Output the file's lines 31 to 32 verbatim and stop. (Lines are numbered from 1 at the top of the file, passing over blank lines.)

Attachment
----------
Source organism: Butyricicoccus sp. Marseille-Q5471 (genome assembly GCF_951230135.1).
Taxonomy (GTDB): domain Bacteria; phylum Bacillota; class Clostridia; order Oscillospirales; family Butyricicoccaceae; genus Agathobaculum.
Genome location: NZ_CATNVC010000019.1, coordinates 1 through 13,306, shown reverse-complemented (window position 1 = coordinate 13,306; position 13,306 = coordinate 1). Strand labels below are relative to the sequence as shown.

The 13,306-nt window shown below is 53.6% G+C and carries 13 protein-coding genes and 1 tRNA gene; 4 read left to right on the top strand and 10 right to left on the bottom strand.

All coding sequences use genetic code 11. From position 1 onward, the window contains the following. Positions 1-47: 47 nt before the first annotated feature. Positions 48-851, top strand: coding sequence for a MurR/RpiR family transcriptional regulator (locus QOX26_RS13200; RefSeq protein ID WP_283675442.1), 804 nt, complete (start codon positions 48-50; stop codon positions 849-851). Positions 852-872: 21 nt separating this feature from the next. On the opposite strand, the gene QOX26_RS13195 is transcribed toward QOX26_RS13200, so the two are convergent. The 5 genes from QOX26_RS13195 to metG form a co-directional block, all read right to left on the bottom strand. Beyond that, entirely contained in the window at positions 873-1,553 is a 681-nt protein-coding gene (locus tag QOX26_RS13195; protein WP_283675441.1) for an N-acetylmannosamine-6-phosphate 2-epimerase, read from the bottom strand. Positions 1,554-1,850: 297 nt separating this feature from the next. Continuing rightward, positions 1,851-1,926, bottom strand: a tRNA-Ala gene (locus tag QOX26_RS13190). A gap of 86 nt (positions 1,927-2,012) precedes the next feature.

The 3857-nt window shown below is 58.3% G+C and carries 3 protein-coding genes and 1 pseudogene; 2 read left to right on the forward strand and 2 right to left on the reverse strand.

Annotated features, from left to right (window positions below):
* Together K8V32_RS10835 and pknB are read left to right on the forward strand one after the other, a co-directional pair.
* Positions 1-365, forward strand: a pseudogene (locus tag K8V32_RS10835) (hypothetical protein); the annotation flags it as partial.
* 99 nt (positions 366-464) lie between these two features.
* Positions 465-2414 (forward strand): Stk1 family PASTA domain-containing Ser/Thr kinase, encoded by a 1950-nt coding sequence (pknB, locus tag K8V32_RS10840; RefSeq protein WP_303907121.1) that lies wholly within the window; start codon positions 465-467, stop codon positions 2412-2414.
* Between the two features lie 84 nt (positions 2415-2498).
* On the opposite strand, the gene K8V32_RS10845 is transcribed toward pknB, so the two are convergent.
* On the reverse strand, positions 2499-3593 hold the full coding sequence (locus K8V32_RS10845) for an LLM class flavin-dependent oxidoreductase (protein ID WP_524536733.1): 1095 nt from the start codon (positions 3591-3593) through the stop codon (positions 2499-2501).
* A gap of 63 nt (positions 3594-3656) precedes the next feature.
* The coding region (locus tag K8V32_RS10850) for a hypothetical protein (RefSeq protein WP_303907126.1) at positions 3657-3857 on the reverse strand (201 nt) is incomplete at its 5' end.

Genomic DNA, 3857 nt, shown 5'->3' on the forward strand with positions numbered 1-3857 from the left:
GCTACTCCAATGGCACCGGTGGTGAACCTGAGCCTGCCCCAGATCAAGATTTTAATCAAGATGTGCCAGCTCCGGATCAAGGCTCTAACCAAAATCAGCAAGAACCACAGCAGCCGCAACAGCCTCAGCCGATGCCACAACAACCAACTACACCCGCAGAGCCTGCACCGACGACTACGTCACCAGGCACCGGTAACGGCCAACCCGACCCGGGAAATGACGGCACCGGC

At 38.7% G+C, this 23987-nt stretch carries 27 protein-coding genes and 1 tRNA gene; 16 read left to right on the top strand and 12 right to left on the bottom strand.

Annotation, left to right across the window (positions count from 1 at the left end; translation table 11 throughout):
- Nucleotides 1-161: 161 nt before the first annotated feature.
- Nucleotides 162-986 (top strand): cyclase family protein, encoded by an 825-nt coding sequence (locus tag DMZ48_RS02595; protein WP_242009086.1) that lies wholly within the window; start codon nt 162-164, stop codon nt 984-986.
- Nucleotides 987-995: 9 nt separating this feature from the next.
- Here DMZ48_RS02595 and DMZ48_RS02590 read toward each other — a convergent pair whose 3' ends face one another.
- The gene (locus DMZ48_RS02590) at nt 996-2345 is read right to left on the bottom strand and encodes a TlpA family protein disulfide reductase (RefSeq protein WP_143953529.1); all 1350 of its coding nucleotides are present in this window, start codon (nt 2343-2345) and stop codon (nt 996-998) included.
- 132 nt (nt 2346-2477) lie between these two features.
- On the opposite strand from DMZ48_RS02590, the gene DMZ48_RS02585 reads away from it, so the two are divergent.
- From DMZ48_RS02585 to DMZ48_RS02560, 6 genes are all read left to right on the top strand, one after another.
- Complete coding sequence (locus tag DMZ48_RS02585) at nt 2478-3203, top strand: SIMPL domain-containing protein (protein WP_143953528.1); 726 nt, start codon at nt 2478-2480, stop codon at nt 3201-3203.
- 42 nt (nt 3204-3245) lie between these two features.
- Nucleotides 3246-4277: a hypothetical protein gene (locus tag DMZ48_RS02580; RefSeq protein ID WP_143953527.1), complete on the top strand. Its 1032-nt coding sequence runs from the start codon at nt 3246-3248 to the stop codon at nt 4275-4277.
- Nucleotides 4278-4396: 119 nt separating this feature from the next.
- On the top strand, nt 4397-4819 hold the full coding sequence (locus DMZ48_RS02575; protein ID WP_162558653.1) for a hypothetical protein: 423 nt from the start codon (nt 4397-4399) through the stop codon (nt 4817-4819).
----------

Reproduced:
- Nucleotides 3246-4277: a hypothetical protein gene (locus tag DMZ48_RS02580; RefSeq protein ID WP_143953527.1), complete on the top strand. Its 1032-nt coding sequence runs from the start codon at nt 3246-3248 to the stop codon at nt 4275-4277.
- Nucleotides 4278-4396: 119 nt separating this feature from the next.